Oh Black Eyed Please
To promote the new operating system, RIM did what every other uncool company does: find the most overplayed, uncool, sellout artist and wrap themselves around it like Roger Kay on an iPhone hit piece. Just ask HP, which thinks the Black Eyed Peas are an easy way to make lame stuff look hip to kids. RIM apparently thinks the same thing, because its noxious introductory video of BlackBerry OS 6 involves a lot of music, dancing and other distractions away from the actual iPhone-inspired interface.
And while I don’t want to belabor the sellout nature of the insipid Black Eyed Peas and their penchant for shilling anything and everything that pays for their appearance, perhaps RIM’s executives or operating drones could have at least listened to the lyrics of “Boom Boom Pow” that back the OS 6 video. It is officially the world’s most overplayed pop song, which auto-tunes its tired but overly-caffeinated way toward that most-eye rolling lyrical nadir, “I’m so 3008, you’re so 2000 and late,” which is perhaps the stupidest series of words to roll out of Fergie’s mouth since “My Humps.”
The fact the “Boom Boom Pow” was a megahit at its release in the spring of 2009 should provide some warning to those hoping to attach themselves to it more than a year later, when its novelty has worn off like BlackBerry’s own toyish user interface and simplistic Java-based operating system. Tying an embarrassingly overplayed song to the BlackBerry OS 6 launch is lame enough, but then expecting people to watch this dancing with full handed swipes on a midair user interface is just too vomit-inducing to handle.
But that may be the point, because if RIM had presented its new OS without all the white people dancing behind it, it might be more obvious that RIM has simply appropriated as much of the iPhone OS as it possibly could.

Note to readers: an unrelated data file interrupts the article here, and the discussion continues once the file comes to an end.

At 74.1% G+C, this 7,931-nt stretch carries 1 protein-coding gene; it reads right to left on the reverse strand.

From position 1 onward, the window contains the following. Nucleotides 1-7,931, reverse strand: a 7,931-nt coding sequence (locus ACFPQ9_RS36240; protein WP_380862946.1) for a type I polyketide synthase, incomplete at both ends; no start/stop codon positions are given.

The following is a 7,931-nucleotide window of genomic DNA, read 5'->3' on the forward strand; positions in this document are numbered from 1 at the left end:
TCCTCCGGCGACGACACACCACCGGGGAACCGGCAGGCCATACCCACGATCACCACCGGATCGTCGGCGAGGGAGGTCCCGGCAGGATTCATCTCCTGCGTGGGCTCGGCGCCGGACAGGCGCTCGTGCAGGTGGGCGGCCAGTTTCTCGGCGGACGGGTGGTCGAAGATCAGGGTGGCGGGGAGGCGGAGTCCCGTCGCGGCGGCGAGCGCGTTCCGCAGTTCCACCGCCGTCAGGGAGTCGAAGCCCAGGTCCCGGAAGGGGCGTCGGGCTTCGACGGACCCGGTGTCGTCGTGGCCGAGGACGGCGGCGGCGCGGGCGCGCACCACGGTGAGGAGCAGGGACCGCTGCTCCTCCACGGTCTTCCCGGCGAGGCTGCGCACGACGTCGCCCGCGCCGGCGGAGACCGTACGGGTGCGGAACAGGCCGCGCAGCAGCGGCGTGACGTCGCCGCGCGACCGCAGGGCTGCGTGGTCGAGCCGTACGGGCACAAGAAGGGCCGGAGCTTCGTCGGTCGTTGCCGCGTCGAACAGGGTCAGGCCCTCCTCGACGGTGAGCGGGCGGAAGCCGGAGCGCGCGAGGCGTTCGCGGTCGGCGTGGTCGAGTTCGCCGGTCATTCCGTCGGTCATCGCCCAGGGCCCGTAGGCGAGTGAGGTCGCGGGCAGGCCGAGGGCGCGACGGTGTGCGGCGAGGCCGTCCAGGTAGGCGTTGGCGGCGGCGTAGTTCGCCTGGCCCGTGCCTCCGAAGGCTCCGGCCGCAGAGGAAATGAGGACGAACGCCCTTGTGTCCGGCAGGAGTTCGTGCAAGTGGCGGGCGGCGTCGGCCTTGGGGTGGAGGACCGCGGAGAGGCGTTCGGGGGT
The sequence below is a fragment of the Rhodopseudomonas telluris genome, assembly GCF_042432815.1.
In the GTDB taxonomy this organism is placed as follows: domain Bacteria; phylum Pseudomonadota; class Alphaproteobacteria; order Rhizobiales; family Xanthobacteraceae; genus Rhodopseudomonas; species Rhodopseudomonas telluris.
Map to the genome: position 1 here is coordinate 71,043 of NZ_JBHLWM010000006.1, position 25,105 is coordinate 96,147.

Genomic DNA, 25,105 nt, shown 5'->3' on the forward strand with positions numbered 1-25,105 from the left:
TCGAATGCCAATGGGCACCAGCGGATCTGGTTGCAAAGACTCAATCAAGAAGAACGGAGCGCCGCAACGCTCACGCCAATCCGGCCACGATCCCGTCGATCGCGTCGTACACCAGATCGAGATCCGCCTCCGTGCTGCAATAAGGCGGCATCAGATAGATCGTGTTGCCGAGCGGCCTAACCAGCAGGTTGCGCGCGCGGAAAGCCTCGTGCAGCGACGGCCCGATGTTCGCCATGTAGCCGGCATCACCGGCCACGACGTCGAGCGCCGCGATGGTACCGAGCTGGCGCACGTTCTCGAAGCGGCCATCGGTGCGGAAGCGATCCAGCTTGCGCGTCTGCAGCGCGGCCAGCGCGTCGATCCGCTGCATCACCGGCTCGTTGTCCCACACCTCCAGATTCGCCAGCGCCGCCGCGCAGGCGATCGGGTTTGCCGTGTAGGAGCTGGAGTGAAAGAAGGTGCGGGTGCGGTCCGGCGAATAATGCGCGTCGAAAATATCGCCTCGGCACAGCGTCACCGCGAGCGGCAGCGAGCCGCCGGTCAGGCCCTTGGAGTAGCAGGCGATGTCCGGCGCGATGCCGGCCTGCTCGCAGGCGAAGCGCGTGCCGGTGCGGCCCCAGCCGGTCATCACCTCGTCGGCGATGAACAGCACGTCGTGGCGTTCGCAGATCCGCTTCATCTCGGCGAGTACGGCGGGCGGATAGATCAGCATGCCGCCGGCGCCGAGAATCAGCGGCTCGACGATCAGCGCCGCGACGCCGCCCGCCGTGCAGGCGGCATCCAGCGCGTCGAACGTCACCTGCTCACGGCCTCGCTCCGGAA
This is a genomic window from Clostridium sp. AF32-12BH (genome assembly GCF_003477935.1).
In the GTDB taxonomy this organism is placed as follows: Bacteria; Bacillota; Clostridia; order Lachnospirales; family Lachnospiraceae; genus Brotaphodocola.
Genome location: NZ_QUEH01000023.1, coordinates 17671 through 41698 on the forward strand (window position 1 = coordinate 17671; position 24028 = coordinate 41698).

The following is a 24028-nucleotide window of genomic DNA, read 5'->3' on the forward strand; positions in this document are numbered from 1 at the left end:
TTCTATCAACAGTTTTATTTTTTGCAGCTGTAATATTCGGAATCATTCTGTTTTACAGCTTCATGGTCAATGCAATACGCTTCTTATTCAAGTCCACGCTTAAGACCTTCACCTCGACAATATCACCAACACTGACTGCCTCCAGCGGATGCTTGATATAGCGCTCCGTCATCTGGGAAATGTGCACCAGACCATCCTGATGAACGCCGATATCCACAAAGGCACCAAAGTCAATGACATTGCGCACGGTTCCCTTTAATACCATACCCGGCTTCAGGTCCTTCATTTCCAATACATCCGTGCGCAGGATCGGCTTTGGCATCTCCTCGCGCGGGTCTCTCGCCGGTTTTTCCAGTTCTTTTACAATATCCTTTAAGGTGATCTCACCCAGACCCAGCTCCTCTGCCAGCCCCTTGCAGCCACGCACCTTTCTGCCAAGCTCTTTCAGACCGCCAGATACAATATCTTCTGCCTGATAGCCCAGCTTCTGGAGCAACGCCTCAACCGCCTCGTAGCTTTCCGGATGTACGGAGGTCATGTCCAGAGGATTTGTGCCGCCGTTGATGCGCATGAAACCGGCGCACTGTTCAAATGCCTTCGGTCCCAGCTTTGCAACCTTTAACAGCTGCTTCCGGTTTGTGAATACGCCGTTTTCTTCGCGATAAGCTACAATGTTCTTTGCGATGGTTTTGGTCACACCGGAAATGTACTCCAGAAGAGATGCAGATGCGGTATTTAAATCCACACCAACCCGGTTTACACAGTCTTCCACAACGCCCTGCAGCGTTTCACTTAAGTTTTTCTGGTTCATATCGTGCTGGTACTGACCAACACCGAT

New in BlackBerry OS 6: iPhone OS 2.0
What exactly is new in BlackBerry OS 6? Well it almost doesn’t matter, given that most BlackBerry devices are still running OS 4.x and few users have any opportunity to upgrade their mobile software due to that problem of aligning the planets of the carrier, vendor, and phone model that plagues the upgrade potential of most cell phone platforms. But based on RIM’s video, it appears the new features are:
- a new Home screen that looks like the iPhone, but with a lot of black in the interface;
- iPod-like media playback that looks like the iPhone, but with a lot of black in the interface;
- CoverFlow features and song shuffle icons that are identical to the iPhone (possibly blacker);
- YouTube features that look like the iPhone, but with a lot of black in the interface;
- text messaging that looks like the iPhone, but with a lot of black in the interface;
- and onscreen keyboard that looks like the iPhone, but with a lot of black in the interface;
- phone call management features that look like the iPhone, but with a lot of black in the interface;
- rich email with attachments that looks like the iPhone, but with a lot of black in the interface;
- a photo gallery that looks like the iPhone, but with a lot of black in the interface;
- Spotlight search that looks like the iPhone, but with a lot of black in the interface;
- and a WebKit browser that looks a lot like the iPhone, but with a lot of black in the interface.
You might say BlackBerry 6 is “so 2008, it’s so (yawn) something thousand and late.” Not even an erratic drum machine and excessive use of Auto-Tune can make this seem like it belongs in 2010, not with iPhone OS 4.0 around the corner. Also, there’s way too much virtual keyboarding in the video to be anything more than embarrassing to Lazaridis and his company’s famous thumb keypads.
Sorry BlackBerry users, but your options at this point seem to be: get an iPhone, or get RIM’s copy of the iPhone, with a lot of black in the interface. Sometime in 2000 and late.